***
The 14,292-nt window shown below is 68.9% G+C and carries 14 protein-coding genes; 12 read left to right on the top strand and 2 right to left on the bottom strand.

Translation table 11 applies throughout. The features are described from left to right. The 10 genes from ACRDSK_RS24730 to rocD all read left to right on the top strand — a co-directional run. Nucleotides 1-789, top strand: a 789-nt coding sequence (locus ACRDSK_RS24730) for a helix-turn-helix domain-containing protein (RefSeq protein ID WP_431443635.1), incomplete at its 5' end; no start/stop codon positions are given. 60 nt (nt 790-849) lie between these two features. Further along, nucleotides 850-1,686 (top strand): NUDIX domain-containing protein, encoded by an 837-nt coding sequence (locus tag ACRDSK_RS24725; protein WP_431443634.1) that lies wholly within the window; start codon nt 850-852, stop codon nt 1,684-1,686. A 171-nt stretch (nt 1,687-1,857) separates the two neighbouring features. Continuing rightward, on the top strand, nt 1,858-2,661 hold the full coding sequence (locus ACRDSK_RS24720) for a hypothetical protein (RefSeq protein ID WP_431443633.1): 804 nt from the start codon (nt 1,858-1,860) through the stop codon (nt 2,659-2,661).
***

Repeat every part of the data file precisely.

The 14,292-nt window shown below is 68.9% G+C and carries 14 protein-coding genes; 12 read left to right on the top strand and 2 right to left on the bottom strand.

Translation table 11 applies throughout. The features are described from left to right. The 10 genes from ACRDSK_RS24730 to rocD all read left to right on the top strand — a co-directional run. Nucleotides 1-789, top strand: a 789-nt coding sequence (locus ACRDSK_RS24730) for a helix-turn-helix domain-containing protein (RefSeq protein ID WP_431443635.1), incomplete at its 5' end; no start/stop codon positions are given. 60 nt (nt 790-849) lie between these two features. Further along, nucleotides 850-1,686 (top strand): NUDIX domain-containing protein, encoded by an 837-nt coding sequence (locus tag ACRDSK_RS24725; protein WP_431443634.1) that lies wholly within the window; start codon nt 850-852, stop codon nt 1,684-1,686. A 171-nt stretch (nt 1,687-1,857) separates the two neighbouring features. Continuing rightward, on the top strand, nt 1,858-2,661 hold the full coding sequence (locus ACRDSK_RS24720) for a hypothetical protein (RefSeq protein ID WP_431443633.1): 804 nt from the start codon (nt 1,858-1,860) through the stop codon (nt 2,659-2,661).